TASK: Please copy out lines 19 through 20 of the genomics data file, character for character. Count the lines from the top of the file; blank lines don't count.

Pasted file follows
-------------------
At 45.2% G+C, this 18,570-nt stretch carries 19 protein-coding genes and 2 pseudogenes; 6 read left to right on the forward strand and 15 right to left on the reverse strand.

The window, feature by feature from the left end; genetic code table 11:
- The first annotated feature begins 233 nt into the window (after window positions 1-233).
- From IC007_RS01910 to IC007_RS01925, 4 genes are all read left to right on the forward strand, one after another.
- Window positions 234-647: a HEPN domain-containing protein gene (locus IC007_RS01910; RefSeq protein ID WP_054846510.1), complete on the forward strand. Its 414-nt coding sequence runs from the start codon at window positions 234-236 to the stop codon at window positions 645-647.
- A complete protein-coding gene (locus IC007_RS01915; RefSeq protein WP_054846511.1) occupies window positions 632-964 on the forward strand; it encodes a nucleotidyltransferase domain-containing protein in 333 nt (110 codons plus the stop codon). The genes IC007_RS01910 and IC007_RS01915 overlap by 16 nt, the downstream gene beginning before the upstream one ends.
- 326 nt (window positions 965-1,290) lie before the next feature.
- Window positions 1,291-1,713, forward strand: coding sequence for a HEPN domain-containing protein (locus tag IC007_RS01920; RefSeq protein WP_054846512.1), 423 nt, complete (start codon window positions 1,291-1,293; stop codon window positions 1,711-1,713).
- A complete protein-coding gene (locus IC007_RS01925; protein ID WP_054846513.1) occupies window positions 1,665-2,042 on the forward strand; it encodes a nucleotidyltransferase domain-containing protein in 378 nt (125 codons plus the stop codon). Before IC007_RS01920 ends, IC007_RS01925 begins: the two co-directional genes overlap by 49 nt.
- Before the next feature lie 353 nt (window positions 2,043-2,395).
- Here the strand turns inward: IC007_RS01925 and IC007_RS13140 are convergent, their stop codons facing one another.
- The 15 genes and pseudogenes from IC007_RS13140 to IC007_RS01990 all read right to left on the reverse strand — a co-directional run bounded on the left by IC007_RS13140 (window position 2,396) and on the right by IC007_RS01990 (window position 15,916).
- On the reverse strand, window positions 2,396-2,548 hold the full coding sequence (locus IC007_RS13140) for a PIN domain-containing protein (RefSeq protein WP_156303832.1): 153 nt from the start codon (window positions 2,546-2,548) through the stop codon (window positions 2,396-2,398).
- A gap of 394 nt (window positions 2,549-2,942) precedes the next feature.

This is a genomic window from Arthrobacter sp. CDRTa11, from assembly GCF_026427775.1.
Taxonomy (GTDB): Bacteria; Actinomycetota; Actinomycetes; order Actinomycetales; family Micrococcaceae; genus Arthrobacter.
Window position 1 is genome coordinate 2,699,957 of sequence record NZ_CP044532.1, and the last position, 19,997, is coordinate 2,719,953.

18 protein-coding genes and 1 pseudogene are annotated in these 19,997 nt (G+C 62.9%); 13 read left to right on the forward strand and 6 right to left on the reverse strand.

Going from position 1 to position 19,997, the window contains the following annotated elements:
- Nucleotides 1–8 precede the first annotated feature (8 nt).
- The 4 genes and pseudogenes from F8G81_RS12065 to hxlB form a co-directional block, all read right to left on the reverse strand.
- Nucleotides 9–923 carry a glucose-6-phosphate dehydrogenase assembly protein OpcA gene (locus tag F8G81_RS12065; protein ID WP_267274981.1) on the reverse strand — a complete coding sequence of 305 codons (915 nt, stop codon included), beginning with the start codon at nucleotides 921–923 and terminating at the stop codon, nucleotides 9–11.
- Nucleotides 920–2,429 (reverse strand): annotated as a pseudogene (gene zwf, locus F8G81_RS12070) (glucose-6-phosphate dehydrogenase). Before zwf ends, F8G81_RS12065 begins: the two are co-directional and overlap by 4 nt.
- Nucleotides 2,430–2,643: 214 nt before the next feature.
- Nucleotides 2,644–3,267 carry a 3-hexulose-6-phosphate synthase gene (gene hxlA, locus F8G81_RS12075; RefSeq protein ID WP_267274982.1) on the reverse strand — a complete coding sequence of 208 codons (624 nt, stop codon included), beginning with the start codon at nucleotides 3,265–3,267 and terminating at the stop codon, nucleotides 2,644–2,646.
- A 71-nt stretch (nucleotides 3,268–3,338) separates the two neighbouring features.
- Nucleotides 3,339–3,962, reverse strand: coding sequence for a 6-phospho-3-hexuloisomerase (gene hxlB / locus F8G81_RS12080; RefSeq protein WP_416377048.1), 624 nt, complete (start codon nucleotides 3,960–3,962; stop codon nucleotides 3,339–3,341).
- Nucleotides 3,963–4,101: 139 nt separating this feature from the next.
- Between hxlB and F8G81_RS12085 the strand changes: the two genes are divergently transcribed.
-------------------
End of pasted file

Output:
Going from position 1 to position 19,997, the window contains the following annotated elements:
- Nucleotides 1–8 precede the first annotated feature (8 nt).